The Xbox Adaptive Controller required a new development approach that was drastically different from how the Microsoft Devices team typically runs a program. To intentionally bring more people with limited mobility into gaming, the team needed to challenge their biases and assumptions, rethink how they designed and engineered controllers, and move the goalposts on how they measure a program’s success. This session will share their experiences and give you tips on how you can design better control schemes or input for people with limited mobility in your hardware or games. Attendees will learn how to recognize when they are designing input systems that exclude people with limited mobility. This session will give them tools that they can use that addresses that exclusion, and can make the game more approachable and accessible to all players.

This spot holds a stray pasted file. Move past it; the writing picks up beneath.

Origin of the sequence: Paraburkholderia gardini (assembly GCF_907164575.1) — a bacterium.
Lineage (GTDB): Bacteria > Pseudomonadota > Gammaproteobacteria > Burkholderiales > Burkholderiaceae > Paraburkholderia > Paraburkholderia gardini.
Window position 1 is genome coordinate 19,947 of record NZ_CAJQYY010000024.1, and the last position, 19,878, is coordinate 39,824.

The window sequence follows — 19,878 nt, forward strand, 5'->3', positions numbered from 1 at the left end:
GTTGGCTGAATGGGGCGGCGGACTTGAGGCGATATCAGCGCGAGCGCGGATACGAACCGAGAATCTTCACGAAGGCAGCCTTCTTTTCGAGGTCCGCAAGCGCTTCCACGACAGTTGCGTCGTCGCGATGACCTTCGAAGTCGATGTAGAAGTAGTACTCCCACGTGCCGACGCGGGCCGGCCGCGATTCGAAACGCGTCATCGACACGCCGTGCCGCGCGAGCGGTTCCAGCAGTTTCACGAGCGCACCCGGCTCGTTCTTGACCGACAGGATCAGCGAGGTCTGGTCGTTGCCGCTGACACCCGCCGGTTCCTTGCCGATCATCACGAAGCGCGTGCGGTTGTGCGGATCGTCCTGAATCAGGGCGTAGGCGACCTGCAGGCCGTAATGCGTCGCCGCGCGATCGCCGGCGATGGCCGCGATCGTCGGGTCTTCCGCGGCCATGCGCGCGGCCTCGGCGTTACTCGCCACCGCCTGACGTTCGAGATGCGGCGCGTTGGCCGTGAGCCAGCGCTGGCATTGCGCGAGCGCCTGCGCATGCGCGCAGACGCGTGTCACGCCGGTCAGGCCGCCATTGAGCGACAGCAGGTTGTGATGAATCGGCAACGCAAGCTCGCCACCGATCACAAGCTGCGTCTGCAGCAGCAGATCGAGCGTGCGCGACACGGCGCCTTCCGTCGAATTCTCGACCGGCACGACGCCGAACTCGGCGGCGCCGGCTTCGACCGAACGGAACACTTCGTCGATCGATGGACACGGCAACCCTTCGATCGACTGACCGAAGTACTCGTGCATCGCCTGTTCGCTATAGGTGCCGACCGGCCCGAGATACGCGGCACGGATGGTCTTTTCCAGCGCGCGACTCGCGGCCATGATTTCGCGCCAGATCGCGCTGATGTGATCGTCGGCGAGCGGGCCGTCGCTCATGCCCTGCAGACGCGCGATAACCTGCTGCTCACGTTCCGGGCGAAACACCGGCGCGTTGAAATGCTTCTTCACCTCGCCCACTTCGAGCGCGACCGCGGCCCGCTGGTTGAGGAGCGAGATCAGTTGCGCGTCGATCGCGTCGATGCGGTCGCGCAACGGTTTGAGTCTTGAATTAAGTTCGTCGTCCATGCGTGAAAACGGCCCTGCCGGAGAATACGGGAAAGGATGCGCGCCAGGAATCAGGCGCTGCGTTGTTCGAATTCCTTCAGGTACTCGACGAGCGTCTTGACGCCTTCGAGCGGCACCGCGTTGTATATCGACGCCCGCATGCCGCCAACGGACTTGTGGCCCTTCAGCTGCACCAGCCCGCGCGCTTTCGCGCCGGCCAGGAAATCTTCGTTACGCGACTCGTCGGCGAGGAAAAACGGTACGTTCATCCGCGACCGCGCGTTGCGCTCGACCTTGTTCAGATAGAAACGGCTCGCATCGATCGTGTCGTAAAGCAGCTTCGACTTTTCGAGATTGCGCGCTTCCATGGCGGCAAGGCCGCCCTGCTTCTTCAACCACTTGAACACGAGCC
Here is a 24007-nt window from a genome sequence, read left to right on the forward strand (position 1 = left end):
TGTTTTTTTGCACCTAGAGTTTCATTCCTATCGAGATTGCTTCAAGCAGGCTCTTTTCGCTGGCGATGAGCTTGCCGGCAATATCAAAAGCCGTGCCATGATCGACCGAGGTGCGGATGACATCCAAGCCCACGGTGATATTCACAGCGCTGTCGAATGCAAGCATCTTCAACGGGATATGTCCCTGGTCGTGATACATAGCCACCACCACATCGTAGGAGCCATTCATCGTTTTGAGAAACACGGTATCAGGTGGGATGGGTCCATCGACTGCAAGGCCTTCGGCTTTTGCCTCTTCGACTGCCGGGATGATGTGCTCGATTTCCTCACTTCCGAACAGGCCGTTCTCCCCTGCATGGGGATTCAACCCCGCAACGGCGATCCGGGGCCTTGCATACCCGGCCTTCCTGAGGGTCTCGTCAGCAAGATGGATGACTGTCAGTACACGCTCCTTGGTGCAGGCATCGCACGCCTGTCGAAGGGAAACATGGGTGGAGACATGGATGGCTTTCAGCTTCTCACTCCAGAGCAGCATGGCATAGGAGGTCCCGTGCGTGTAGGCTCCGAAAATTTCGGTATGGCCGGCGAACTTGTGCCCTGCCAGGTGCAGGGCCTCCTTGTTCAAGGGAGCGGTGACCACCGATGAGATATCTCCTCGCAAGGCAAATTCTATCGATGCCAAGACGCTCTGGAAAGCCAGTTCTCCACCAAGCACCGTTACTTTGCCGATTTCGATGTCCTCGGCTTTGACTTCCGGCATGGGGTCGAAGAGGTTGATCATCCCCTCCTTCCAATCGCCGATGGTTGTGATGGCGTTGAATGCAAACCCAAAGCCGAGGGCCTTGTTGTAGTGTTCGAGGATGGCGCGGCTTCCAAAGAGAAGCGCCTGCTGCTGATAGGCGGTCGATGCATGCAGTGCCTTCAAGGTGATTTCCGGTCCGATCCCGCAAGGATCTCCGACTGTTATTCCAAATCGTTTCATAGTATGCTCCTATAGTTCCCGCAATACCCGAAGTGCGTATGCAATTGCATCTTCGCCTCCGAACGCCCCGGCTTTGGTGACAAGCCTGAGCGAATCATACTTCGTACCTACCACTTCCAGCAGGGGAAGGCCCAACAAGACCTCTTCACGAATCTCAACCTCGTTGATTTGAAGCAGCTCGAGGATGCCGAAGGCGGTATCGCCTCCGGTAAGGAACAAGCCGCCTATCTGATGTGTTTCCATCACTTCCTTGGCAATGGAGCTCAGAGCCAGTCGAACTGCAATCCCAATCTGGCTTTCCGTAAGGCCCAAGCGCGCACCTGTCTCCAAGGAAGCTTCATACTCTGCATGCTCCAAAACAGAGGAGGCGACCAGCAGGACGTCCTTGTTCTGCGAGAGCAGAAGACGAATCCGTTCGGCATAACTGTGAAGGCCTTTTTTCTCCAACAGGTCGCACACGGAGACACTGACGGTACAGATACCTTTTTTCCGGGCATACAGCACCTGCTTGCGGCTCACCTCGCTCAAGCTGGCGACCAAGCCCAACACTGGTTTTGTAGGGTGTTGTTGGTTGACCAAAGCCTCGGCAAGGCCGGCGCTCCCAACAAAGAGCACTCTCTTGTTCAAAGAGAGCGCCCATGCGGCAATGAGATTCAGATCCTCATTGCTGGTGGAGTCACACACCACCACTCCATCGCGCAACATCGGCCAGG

Bryce Johnson has been designing accessible experiences and technology for over 15 years. As a member of Team Xbox he was part of the core team that started the inclusive design and accessibility practice. Bryce worked across Microsoft teams to launch the assistive technologies on the Xbox One, including Copilot. Bryce initiated and designed the very first Inclusive Tech Lab at Microsoft, which has now hosted over six thousand visitors; it is a facility where people can explore how gamers with disabilities interact with Microsoft games, services, and devices. Bryce has also been a member of the Xbox Adaptive Controller team ever since he was a lead on its inception as a hack project at the 2016 Microsoft Oneweek Hackathon. Bryce now focused on ensuring all Microsoft devices are designed and built to be inclusive.